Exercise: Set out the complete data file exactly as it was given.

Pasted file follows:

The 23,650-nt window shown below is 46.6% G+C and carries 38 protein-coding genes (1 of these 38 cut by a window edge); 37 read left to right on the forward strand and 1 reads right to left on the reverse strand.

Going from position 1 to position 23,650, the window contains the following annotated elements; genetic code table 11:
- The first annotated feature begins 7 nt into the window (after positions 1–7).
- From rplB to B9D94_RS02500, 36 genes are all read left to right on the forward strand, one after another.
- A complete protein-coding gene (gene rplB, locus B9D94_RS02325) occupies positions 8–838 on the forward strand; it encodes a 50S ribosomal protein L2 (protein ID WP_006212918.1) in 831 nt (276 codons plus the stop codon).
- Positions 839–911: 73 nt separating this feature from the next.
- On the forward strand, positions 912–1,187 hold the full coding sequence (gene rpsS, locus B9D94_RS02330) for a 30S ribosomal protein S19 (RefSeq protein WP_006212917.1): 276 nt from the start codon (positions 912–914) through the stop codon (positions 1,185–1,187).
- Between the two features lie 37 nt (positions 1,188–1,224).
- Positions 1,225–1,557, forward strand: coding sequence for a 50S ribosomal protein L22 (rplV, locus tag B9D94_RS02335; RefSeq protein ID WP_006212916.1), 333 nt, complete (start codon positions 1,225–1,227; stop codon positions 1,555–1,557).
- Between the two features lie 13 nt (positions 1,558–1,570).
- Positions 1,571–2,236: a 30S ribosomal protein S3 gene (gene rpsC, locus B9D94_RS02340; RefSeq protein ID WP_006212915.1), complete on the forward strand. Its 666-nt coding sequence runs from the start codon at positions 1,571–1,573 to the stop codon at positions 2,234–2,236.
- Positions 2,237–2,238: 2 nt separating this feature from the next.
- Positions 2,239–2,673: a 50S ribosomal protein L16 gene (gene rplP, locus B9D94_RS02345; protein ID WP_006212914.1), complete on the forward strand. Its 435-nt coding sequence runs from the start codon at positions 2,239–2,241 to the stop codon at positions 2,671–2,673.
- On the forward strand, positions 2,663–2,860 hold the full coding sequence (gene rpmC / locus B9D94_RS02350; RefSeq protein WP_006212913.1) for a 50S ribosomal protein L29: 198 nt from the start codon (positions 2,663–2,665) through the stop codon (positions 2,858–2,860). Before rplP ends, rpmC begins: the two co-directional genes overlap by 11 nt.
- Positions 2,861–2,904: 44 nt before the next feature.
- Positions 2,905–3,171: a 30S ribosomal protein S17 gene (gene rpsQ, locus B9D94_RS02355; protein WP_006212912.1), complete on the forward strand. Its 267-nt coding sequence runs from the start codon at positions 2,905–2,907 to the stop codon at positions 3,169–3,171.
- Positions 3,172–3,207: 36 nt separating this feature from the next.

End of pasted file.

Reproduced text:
The 23,650-nt window shown below is 46.6% G+C and carries 38 protein-coding genes (1 of these 38 cut by a window edge); 37 read left to right on the forward strand and 1 reads right to left on the reverse strand.

Going from position 1 to position 23,650, the window contains the following annotated elements; genetic code table 11:
- The first annotated feature begins 7 nt into the window (after positions 1–7).
- From rplB to B9D94_RS02500, 36 genes are all read left to right on the forward strand, one after another.
- A complete protein-coding gene (gene rplB, locus B9D94_RS02325) occupies positions 8–838 on the forward strand; it encodes a 50S ribosomal protein L2 (protein ID WP_006212918.1) in 831 nt (276 codons plus the stop codon).
- Positions 839–911: 73 nt separating this feature from the next.
- On the forward strand, positions 912–1,187 hold the full coding sequence (gene rpsS, locus B9D94_RS02330) for a 30S ribosomal protein S19 (RefSeq protein WP_006212917.1): 276 nt from the start codon (positions 912–914) through the stop codon (positions 1,185–1,187).
- Between the two features lie 37 nt (positions 1,188–1,224).
- Positions 1,225–1,557, forward strand: coding sequence for a 50S ribosomal protein L22 (rplV, locus tag B9D94_RS02335; RefSeq protein ID WP_006212916.1), 333 nt, complete (start codon positions 1,225–1,227; stop codon positions 1,555–1,557).
- Between the two features lie 13 nt (positions 1,558–1,570).
- Positions 1,571–2,236: a 30S ribosomal protein S3 gene (gene rpsC, locus B9D94_RS02340; RefSeq protein ID WP_006212915.1), complete on the forward strand. Its 666-nt coding sequence runs from the start codon at positions 1,571–1,573 to the stop codon at positions 2,234–2,236.
- Positions 2,237–2,238: 2 nt separating this feature from the next.
- Positions 2,239–2,673: a 50S ribosomal protein L16 gene (gene rplP, locus B9D94_RS02345; protein ID WP_006212914.1), complete on the forward strand. Its 435-nt coding sequence runs from the start codon at positions 2,239–2,241 to the stop codon at positions 2,671–2,673.
- On the forward strand, positions 2,663–2,860 hold the full coding sequence (gene rpmC / locus B9D94_RS02350; RefSeq protein WP_006212913.1) for a 50S ribosomal protein L29: 198 nt from the start codon (positions 2,663–2,665) through the stop codon (positions 2,858–2,860). Before rplP ends, rpmC begins: the two co-directional genes overlap by 11 nt.
- Positions 2,861–2,904: 44 nt before the next feature.
- Positions 2,905–3,171: a 30S ribosomal protein S17 gene (gene rpsQ, locus B9D94_RS02355; protein WP_006212912.1), complete on the forward strand. Its 267-nt coding sequence runs from the start codon at positions 2,905–2,907 to the stop codon at positions 3,169–3,171.
- Positions 3,172–3,207: 36 nt separating this feature from the next.